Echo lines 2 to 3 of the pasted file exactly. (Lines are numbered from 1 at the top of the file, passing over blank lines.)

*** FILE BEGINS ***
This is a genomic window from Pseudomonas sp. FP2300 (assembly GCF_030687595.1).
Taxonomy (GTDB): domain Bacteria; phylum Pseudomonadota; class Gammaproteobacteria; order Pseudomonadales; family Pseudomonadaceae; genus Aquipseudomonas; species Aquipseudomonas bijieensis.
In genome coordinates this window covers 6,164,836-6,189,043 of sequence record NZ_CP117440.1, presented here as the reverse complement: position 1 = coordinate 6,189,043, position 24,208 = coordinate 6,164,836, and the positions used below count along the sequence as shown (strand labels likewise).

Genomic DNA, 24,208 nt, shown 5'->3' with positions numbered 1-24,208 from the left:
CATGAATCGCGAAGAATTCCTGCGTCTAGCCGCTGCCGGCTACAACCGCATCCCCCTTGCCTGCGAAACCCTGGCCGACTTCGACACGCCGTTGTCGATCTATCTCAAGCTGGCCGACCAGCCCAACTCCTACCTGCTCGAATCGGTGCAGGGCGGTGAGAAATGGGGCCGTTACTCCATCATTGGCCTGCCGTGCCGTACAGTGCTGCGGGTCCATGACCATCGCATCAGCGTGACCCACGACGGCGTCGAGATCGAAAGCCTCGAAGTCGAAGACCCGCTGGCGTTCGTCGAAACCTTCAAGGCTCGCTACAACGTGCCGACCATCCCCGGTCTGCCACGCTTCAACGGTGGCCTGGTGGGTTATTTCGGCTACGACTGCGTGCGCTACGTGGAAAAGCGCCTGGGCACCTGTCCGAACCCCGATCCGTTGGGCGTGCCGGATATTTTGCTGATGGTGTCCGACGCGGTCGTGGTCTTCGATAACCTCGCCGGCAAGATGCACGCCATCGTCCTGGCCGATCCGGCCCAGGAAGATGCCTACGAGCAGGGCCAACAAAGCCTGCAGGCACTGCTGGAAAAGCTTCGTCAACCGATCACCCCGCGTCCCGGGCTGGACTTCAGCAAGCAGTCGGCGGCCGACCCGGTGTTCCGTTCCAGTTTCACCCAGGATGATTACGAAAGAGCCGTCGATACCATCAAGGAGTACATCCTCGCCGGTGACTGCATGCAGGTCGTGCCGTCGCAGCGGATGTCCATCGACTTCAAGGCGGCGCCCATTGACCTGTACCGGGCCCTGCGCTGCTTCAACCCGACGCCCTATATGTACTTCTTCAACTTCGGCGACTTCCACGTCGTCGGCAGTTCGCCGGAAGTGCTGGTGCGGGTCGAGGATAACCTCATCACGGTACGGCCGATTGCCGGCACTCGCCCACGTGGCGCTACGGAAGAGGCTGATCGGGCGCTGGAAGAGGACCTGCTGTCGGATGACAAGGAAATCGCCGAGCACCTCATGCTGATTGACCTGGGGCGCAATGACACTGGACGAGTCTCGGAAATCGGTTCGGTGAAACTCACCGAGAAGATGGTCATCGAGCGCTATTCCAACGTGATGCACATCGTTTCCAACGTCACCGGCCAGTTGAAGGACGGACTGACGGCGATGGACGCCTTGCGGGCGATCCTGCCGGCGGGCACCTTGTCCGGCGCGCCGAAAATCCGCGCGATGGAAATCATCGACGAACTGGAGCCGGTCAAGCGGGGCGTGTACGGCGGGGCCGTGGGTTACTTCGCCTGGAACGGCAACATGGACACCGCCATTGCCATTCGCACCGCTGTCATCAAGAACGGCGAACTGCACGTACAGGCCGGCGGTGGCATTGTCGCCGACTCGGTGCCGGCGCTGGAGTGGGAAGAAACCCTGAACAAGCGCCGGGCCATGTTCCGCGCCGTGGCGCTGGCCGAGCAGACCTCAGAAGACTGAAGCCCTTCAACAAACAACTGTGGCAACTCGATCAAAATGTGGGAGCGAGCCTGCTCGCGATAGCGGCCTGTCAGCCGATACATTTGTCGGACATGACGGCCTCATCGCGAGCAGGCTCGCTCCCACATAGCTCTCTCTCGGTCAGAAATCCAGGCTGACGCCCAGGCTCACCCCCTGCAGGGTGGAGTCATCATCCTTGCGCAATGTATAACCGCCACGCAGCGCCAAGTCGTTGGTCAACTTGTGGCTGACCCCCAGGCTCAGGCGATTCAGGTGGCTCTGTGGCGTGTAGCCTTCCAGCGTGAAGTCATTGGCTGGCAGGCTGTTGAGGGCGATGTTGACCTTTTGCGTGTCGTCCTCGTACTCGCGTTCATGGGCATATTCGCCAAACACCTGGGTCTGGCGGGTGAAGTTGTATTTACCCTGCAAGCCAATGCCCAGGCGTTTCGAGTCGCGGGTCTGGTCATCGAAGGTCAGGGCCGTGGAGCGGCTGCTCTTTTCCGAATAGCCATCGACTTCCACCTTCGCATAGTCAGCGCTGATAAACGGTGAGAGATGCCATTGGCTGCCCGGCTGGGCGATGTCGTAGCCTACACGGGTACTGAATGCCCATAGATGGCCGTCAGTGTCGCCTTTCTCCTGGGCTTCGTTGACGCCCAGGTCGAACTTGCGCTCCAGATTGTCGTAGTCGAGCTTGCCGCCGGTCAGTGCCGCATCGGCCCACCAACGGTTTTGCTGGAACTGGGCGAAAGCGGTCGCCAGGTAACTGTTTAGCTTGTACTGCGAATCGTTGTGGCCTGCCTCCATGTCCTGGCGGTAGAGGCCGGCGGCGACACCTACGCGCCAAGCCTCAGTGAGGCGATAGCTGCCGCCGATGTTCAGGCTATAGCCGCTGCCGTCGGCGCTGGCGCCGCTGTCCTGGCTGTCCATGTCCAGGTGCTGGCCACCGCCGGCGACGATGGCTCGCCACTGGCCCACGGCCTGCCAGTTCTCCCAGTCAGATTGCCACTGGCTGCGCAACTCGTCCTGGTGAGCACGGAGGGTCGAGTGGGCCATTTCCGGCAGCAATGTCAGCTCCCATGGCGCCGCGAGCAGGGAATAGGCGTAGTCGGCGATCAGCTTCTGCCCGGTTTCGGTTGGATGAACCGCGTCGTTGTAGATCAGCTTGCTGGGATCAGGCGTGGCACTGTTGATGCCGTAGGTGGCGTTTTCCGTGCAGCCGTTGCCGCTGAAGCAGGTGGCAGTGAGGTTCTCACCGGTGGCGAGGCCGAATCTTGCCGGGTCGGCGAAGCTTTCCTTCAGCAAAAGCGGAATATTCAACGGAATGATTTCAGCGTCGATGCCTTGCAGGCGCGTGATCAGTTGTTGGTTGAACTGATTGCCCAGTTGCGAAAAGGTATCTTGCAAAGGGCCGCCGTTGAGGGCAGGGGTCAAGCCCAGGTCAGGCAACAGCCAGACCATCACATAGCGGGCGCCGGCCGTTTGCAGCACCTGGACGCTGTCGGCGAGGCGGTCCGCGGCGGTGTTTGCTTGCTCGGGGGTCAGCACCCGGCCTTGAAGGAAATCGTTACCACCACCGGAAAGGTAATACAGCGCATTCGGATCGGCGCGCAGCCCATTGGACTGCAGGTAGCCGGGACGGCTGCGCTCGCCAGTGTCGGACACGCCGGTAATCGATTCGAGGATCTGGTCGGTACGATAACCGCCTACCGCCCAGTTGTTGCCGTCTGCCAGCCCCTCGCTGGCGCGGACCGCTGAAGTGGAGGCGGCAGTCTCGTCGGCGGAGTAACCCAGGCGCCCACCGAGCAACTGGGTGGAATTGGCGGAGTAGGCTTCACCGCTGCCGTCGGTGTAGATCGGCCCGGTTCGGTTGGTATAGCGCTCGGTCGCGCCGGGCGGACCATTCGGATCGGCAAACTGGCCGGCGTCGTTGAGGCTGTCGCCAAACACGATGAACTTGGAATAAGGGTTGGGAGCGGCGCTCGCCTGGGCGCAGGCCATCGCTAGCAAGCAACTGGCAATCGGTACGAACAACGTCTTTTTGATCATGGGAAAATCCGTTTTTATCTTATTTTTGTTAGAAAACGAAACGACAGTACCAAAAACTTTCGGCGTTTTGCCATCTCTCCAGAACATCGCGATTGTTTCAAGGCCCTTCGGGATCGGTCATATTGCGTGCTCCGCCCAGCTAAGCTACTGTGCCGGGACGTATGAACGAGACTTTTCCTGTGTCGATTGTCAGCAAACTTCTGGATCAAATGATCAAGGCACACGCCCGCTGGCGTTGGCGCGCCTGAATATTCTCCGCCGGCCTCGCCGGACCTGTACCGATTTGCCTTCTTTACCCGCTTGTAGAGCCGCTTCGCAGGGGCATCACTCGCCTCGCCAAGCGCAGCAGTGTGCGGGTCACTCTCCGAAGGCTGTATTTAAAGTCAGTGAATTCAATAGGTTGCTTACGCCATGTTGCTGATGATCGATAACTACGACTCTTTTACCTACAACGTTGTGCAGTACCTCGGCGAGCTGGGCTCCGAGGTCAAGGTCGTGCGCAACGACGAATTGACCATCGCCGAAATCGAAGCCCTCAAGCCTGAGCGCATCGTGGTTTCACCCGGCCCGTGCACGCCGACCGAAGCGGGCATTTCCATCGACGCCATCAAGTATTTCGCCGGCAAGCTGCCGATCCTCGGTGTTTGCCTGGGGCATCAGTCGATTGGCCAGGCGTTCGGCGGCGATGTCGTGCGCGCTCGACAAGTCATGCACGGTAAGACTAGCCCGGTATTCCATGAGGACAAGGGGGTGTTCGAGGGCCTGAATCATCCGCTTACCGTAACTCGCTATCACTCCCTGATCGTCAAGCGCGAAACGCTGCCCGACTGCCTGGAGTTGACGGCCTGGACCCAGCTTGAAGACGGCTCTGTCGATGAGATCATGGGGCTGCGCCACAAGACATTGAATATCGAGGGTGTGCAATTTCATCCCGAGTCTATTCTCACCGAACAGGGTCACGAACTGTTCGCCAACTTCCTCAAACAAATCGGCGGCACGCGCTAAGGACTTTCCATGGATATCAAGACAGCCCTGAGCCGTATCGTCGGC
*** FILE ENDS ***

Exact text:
Taxonomy (GTDB): domain Bacteria; phylum Pseudomonadota; class Gammaproteobacteria; order Pseudomonadales; family Pseudomonadaceae; genus Aquipseudomonas; species Aquipseudomonas bijieensis.
In genome coordinates this window covers 6,164,836-6,189,043 of sequence record NZ_CP117440.1, presented here as the reverse complement: position 1 = coordinate 6,189,043, position 24,208 = coordinate 6,164,836, and the positions used below count along the sequence as shown (strand labels likewise).